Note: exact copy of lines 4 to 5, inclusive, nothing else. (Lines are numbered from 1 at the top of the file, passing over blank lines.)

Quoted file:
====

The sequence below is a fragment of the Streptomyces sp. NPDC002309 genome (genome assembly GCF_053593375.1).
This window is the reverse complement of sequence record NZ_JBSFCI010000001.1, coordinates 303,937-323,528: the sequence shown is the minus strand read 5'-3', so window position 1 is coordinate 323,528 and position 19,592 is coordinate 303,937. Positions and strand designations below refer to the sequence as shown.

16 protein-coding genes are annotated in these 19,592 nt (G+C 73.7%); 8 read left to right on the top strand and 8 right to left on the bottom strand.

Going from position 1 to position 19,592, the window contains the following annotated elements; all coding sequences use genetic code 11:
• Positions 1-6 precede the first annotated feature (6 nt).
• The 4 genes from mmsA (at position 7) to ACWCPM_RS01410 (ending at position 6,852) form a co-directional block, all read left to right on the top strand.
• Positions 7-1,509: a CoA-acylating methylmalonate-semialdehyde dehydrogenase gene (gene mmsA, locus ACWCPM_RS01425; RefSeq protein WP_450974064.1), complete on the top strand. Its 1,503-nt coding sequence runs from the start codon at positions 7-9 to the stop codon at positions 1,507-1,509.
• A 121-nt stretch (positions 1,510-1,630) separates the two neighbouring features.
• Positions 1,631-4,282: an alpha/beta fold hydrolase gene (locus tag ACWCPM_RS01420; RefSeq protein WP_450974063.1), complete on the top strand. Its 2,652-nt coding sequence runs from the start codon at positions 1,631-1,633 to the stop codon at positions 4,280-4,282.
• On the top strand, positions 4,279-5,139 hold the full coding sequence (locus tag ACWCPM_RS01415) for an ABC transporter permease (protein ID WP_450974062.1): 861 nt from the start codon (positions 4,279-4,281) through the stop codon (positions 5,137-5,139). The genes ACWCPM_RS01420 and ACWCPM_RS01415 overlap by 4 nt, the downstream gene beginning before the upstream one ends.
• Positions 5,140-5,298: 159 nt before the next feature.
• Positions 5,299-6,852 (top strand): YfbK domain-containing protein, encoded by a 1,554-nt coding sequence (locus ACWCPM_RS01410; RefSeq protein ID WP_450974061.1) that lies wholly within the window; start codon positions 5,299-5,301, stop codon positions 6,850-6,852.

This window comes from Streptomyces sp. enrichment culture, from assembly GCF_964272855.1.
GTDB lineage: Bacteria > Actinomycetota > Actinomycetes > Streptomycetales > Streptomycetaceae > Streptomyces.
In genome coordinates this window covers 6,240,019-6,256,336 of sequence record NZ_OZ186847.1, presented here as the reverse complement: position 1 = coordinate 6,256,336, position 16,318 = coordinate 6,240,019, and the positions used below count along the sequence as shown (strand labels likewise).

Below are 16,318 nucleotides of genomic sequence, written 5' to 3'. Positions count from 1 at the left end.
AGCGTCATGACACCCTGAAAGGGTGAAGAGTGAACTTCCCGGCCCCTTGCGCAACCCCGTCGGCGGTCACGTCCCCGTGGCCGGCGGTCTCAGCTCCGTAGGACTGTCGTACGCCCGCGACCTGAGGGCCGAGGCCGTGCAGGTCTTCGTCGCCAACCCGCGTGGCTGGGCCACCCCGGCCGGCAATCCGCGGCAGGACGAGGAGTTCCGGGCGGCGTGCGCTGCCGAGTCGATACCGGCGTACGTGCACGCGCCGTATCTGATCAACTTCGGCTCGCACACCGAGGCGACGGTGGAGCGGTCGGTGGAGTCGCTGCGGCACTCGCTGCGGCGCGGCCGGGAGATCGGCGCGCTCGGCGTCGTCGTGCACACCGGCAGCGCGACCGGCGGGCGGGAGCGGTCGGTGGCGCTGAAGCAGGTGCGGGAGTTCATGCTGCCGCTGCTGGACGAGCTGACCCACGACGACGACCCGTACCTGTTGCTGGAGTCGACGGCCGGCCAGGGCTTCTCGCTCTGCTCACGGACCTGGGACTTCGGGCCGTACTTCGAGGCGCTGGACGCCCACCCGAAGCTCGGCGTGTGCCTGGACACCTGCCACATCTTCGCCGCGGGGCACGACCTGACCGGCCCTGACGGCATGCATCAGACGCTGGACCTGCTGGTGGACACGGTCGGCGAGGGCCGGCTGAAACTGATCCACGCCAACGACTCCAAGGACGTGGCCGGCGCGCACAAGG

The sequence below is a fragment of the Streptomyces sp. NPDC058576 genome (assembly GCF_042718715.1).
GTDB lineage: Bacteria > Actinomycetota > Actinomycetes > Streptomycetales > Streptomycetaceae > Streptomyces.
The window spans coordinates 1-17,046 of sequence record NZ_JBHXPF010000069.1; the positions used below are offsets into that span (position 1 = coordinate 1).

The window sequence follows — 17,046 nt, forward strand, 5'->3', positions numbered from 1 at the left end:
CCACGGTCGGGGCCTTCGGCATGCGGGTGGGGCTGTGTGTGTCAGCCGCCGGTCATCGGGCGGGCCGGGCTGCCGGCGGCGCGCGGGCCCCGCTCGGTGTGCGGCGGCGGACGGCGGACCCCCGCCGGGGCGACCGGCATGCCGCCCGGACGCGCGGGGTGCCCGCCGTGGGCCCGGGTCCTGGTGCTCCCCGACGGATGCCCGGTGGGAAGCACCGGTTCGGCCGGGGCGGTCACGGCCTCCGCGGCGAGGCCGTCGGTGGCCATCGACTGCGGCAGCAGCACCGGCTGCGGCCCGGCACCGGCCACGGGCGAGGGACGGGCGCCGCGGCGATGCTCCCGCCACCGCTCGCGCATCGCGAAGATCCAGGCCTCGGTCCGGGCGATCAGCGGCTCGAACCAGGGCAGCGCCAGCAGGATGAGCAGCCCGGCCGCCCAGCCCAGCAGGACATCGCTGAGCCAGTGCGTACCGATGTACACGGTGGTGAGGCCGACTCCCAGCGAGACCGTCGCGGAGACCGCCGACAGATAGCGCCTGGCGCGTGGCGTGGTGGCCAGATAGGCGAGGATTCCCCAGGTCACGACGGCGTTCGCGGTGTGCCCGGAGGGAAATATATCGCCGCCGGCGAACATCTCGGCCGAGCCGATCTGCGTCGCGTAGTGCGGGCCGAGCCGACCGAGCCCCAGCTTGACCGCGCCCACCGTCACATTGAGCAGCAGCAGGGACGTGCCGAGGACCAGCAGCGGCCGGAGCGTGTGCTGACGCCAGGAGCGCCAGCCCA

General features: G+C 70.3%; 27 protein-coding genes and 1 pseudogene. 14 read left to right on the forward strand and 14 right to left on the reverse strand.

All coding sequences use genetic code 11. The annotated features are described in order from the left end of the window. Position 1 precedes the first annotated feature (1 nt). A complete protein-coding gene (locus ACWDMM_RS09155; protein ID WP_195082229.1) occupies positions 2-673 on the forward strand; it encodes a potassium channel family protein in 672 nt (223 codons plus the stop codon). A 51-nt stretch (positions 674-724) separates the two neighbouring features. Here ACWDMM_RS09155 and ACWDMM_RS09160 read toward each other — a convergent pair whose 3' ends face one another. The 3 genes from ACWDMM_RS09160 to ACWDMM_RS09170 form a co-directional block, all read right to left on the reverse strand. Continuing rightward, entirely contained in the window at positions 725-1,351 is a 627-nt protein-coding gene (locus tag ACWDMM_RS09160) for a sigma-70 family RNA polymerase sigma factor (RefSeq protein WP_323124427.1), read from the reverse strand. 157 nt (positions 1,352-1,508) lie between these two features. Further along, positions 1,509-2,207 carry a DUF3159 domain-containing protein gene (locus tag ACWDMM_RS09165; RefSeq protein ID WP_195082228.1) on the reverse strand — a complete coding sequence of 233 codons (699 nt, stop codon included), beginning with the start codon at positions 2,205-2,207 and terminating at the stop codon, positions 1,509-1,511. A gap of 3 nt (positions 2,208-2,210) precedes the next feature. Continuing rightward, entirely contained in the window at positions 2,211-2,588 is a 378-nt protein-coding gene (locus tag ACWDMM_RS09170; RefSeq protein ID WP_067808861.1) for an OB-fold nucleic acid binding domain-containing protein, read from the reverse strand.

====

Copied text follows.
Going from position 1 to position 19,592, the window contains the following annotated elements; all coding sequences use genetic code 11:
• Positions 1-6 precede the first annotated feature (6 nt).